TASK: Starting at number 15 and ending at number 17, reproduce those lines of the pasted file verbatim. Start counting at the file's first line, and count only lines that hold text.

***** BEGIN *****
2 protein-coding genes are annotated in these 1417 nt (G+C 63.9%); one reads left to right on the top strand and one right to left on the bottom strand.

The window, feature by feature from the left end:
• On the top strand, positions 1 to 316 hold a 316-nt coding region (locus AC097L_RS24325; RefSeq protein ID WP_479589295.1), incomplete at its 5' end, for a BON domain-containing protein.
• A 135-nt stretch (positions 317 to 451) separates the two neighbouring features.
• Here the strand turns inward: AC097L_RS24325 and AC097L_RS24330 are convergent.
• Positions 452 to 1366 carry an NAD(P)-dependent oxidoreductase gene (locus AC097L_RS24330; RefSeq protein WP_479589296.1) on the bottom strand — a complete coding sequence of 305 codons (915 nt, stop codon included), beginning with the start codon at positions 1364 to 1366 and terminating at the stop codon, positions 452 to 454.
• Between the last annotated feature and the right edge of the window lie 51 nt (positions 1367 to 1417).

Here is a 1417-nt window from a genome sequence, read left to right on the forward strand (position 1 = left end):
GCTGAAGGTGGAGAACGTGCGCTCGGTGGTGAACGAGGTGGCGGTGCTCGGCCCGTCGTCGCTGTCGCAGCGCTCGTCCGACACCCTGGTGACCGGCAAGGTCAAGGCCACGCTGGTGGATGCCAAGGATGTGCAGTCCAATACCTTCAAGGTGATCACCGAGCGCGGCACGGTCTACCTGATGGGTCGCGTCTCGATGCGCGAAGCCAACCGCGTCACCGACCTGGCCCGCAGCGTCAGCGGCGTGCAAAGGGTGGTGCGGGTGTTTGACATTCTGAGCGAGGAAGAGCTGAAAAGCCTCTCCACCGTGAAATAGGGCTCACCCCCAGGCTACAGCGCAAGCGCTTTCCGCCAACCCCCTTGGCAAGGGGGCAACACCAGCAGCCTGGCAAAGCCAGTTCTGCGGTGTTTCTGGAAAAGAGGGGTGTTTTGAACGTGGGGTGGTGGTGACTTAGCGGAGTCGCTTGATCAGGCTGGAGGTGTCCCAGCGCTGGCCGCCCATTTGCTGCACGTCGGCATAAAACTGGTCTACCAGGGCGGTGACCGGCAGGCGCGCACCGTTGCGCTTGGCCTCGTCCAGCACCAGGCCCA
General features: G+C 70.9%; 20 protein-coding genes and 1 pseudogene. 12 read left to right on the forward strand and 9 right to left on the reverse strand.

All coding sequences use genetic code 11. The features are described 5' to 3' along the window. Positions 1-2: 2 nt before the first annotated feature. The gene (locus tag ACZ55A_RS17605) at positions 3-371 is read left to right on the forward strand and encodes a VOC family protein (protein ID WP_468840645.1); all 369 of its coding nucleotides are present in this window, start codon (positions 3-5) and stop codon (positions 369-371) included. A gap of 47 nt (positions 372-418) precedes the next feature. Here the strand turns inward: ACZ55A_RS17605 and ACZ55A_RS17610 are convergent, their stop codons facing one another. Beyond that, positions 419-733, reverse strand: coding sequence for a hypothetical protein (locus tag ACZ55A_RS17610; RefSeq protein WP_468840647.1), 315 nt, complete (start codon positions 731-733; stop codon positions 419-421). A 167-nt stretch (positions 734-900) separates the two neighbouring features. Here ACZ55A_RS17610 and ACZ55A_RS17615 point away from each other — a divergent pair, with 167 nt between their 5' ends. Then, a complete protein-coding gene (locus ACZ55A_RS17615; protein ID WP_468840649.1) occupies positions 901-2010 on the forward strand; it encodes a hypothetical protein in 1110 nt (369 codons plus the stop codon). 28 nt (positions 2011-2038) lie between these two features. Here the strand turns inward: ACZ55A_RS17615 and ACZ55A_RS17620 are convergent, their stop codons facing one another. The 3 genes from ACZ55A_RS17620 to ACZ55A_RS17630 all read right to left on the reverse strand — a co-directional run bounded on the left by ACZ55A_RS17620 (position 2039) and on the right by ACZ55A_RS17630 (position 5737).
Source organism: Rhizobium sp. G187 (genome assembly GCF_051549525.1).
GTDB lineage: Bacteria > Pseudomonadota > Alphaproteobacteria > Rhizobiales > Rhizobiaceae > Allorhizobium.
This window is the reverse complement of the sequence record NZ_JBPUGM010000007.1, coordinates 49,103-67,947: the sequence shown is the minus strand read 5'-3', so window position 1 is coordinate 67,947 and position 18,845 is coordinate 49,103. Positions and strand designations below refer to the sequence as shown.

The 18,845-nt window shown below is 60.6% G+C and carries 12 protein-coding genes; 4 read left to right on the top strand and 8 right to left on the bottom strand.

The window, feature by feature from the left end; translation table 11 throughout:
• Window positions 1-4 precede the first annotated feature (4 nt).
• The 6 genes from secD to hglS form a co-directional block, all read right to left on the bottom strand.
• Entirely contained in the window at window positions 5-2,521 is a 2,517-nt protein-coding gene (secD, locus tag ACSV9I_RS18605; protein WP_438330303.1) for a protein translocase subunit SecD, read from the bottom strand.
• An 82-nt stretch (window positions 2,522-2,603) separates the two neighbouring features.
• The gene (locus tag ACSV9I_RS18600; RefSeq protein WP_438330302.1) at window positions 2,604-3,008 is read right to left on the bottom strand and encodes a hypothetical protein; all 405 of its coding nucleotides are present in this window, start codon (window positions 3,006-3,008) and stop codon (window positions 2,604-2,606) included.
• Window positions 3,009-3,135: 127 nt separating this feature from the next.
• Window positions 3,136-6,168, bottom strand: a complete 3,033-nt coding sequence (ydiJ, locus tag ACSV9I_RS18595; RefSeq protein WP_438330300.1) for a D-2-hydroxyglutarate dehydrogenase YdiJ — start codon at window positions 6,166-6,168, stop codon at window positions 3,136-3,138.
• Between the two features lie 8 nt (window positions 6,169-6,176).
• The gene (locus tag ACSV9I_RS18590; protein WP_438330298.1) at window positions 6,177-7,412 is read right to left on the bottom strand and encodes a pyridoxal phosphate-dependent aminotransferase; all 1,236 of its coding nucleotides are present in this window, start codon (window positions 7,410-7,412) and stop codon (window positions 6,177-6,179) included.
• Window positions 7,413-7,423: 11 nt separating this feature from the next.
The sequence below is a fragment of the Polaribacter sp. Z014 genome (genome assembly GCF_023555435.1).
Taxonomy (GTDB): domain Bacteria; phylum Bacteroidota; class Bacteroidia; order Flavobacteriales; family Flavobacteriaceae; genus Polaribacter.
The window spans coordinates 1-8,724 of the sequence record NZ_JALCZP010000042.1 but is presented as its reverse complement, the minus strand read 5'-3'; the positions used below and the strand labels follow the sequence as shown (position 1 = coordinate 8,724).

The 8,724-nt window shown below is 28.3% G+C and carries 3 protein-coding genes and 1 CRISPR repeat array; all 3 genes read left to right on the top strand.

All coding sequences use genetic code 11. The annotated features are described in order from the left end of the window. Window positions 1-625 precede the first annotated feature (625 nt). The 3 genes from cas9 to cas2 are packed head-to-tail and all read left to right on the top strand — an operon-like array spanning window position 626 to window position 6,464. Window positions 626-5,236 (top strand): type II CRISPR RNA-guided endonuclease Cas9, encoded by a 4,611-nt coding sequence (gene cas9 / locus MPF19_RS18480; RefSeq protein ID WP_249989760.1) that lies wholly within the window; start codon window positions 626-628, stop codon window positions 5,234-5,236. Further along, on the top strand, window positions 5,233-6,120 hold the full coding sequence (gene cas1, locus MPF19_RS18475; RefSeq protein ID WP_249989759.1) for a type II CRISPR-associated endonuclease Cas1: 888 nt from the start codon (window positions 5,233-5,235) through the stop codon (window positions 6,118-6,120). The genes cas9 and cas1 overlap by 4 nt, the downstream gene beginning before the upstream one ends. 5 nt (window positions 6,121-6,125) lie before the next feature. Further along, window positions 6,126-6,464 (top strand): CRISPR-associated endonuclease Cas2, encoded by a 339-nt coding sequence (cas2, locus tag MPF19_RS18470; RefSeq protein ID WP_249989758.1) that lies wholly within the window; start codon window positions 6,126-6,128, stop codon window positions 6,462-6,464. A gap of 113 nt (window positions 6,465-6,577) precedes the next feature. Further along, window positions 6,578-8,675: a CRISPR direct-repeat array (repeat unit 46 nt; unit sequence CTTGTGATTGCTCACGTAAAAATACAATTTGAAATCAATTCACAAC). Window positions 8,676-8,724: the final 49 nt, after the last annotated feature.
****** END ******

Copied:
The 18,845-nt window shown below is 60.6% G+C and carries 12 protein-coding genes; 4 read left to right on the top strand and 8 right to left on the bottom strand.

The window, feature by feature from the left end; translation table 11 throughout:
• Window positions 1-4 precede the first annotated feature (4 nt).